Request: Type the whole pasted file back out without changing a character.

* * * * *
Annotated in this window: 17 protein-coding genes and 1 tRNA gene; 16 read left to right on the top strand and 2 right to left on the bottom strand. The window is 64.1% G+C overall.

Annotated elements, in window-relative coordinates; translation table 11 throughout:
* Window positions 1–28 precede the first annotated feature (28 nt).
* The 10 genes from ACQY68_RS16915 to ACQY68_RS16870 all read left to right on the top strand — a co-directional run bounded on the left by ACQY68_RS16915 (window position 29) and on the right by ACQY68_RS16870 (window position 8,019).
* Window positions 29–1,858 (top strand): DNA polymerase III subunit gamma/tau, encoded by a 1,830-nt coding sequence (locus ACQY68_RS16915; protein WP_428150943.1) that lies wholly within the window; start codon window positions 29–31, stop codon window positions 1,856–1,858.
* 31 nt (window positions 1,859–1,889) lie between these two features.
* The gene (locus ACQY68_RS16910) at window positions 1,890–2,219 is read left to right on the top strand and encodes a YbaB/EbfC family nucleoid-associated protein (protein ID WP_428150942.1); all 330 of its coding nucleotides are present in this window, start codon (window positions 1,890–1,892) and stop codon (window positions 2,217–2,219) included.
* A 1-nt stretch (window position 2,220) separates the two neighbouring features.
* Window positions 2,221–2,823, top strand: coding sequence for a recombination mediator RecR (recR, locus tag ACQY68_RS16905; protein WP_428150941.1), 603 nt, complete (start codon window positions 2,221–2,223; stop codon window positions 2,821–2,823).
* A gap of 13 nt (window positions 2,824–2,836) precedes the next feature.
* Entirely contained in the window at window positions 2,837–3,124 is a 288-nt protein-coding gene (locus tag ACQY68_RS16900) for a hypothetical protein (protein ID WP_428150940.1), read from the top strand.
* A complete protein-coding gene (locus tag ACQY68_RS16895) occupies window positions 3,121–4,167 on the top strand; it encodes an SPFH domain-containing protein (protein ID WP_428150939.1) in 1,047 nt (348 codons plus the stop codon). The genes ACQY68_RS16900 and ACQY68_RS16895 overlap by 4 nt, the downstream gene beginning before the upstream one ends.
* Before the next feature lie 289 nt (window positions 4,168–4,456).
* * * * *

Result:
Annotated in this window: 17 protein-coding genes and 1 tRNA gene; 16 read left to right on the top strand and 2 right to left on the bottom strand. The window is 64.1% G+C overall.

Annotated elements, in window-relative coordinates; translation table 11 throughout:
* Window positions 1–28 precede the first annotated feature (28 nt).
* The 10 genes from ACQY68_RS16915 to ACQY68_RS16870 all read left to right on the top strand — a co-directional run bounded on the left by ACQY68_RS16915 (window position 29) and on the right by ACQY68_RS16870 (window position 8,019).
* Window positions 29–1,858 (top strand): DNA polymerase III subunit gamma/tau, encoded by a 1,830-nt coding sequence (locus ACQY68_RS16915; protein WP_428150943.1) that lies wholly within the window; start codon window positions 29–31, stop codon window positions 1,856–1,858.
* 31 nt (window positions 1,859–1,889) lie between these two features.
* The gene (locus ACQY68_RS16910) at window positions 1,890–2,219 is read left to right on the top strand and encodes a YbaB/EbfC family nucleoid-associated protein (protein ID WP_428150942.1); all 330 of its coding nucleotides are present in this window, start codon (window positions 1,890–1,892) and stop codon (window positions 2,217–2,219) included.
* A 1-nt stretch (window position 2,220) separates the two neighbouring features.
* Window positions 2,221–2,823, top strand: coding sequence for a recombination mediator RecR (recR, locus tag ACQY68_RS16905; protein WP_428150941.1), 603 nt, complete (start codon window positions 2,221–2,223; stop codon window positions 2,821–2,823).
* A gap of 13 nt (window positions 2,824–2,836) precedes the next feature.
* Entirely contained in the window at window positions 2,837–3,124 is a 288-nt protein-coding gene (locus tag ACQY68_RS16900) for a hypothetical protein (protein ID WP_428150940.1), read from the top strand.
* A complete protein-coding gene (locus tag ACQY68_RS16895) occupies window positions 3,121–4,167 on the top strand; it encodes an SPFH domain-containing protein (protein ID WP_428150939.1) in 1,047 nt (348 codons plus the stop codon). The genes ACQY68_RS16900 and ACQY68_RS16895 overlap by 4 nt, the downstream gene beginning before the upstream one ends.
* Before the next feature lie 289 nt (window positions 4,168–4,456).